While Elizabeth Warren had skyrocketed in the polls, it seems to be too early to forget about Bernie Sanders, the Democratic Party insiders said.
“It may have been inevitable that eventually, you would have two candidates representing each side of the ideological divide in the party. A lot of smart people I’ve talked to lately think there’s a very good chance those two end up being Biden and Sanders,” David Brock, a longtime Hillary Clinton ally who founded a pro-Clinton super PAC in the 2016 campaign, told Politico, “They’ve both proven to be very resilient.”
Democratic insiders said they are rethinking Sanders’ bid for several reasons. Warren has recently fallen in national and early state surveys bringing uncertainty. Sanders, meanwhile, has withstood the ups and downs of the primary, including a heart attack. At the same time, other candidates who had high expectations, such as Kamala Harris, Cory Booker and Beto O’Rourke, have dropped out or languished in single digits in the polls.
“I believe people should take him very seriously. He has a very good shot of winning Iowa, a very good shot of winning New Hampshire, and other than Joe Biden, the best shot of winning Nevada,” said Dan Pfeiffer, who served as an adviser to former President Barack Obama. “He could build a real head of steam heading into South Carolina and Super Tuesday.”
Several other Democrats noted that Sanders’ chances of winning the nomination remain quite strong. California state Sen. Scott Wiener, who defeated a Sanders-backed Democrat for his seat in the liberal-heavy San Francisco area in 2016, said Sanders has been “more resilient than I anticipated,” adding that “he has a very, very loyal following, and people have really stuck with him.”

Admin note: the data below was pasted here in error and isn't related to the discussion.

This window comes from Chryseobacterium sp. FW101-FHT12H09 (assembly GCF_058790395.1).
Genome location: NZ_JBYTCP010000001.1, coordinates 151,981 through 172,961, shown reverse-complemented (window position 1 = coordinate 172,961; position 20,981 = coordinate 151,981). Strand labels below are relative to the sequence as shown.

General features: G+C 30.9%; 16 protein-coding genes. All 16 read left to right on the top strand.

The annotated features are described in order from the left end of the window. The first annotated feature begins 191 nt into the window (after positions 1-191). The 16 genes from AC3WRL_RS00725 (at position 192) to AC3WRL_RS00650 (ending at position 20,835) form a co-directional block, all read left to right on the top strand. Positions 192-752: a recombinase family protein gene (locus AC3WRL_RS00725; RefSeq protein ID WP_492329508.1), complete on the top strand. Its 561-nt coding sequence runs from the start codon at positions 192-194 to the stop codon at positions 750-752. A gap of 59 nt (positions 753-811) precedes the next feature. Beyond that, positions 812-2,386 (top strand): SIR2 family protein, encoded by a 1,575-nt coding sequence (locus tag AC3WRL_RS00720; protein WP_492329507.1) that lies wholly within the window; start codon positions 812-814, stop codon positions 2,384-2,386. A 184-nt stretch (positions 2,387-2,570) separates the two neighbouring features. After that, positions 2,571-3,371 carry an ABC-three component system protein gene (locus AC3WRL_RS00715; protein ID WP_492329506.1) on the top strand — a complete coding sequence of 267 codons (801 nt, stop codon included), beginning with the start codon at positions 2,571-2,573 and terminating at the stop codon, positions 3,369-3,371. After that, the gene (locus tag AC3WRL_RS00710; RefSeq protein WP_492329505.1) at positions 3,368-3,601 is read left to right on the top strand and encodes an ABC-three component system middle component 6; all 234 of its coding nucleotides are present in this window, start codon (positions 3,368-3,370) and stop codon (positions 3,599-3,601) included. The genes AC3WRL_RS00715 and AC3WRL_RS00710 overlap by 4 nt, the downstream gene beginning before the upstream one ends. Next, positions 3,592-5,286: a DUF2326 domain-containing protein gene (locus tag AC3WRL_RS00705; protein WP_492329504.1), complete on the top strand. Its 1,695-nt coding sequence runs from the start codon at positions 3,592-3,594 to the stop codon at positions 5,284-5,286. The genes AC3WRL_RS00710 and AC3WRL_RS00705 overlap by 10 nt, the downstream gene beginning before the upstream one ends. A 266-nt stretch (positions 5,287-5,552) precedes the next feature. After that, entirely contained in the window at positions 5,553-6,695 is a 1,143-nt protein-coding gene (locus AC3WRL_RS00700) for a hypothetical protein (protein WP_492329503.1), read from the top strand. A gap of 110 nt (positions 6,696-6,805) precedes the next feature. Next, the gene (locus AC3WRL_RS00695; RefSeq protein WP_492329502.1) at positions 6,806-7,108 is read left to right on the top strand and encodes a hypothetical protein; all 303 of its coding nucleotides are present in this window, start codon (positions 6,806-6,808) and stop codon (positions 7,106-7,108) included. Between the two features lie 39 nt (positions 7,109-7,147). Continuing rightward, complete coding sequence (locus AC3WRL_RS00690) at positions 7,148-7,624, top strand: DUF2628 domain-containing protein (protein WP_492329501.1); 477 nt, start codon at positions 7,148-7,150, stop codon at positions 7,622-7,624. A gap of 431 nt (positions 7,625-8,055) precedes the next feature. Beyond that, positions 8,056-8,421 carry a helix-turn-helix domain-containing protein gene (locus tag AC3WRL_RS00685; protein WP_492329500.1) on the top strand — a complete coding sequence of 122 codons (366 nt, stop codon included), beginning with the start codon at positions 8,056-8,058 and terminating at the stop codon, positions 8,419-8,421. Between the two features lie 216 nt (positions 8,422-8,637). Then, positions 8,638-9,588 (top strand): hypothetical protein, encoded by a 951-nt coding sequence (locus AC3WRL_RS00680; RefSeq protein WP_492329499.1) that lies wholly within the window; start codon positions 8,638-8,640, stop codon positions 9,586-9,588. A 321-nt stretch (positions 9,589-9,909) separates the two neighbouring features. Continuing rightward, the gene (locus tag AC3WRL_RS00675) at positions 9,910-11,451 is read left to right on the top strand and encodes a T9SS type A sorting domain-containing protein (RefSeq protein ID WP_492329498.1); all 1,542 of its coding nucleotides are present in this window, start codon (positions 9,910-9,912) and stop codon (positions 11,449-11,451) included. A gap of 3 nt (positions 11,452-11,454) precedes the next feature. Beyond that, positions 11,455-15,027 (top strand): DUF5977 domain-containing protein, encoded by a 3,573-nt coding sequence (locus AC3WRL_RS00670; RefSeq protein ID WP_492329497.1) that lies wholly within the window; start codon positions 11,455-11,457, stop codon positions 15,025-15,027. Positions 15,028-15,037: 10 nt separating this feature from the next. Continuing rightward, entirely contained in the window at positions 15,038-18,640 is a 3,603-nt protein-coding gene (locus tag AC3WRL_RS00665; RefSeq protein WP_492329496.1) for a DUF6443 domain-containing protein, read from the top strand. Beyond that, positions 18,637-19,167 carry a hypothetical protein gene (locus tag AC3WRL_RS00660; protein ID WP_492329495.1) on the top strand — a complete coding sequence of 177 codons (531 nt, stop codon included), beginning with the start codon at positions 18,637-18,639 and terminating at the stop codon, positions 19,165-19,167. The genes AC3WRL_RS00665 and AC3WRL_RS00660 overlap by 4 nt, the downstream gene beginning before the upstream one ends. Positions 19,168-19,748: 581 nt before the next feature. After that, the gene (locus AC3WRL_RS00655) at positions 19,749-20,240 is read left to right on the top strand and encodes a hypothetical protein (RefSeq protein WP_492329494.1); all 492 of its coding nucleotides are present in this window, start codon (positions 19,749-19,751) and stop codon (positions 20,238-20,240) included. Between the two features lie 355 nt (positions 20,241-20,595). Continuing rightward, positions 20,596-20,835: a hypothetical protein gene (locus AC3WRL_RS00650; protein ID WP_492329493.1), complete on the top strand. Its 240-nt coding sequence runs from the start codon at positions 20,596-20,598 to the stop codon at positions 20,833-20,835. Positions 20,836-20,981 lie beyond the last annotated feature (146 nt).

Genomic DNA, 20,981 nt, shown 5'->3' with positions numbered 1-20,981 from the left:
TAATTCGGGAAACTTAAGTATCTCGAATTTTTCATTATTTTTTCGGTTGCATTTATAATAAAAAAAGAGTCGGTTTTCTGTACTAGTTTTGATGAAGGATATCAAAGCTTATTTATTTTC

Sanders is in second place in national polls, nearly 9 percentage points behind Biden, according to the most recent RealClearPolitics average. The latest CNN poll found he has the highest net favorability rating of any Democratic presidential candidate. He also avoided sustained criticism, unlike Warren, who has recently come under fire from the left and center for her health care plan.
“If you really think about it, Bernie hasn’t been hit a lot with anything. It’s not like he’s getting hit by other campaigns,” said Michael Ceraso, a former New Hampshire director for Pete Buttigieg’s campaign who worked for Sanders in 2016. “It waned a little bit because people were looking at other options … and now they’re saying, ‘Wait a minute, this guy has been the most consistent of anyone.'”
Faiz Shakir, Sanders’ campaign manager, said political insiders and pundits are rethinking his chances “not out of the goodness of their heart,” but because “it is harder and harder to ignore him when he’s rising in every average that you see.” And he welcomes a conversation about Sanders’ electability, he said.
“We want that,” he said. “I’d love to be able to argue why he stands a better chance to beat Donald Trump than Joe Biden.”
This is not the first time that Sanders has been a serious contender for the Democratic nomination - in his previous attempt in 2016 he was beaten by Hillary Clinton. WikiLeaks later revealed that the Democratic National Committee conspired to undermine Sanders in favour of Clinton.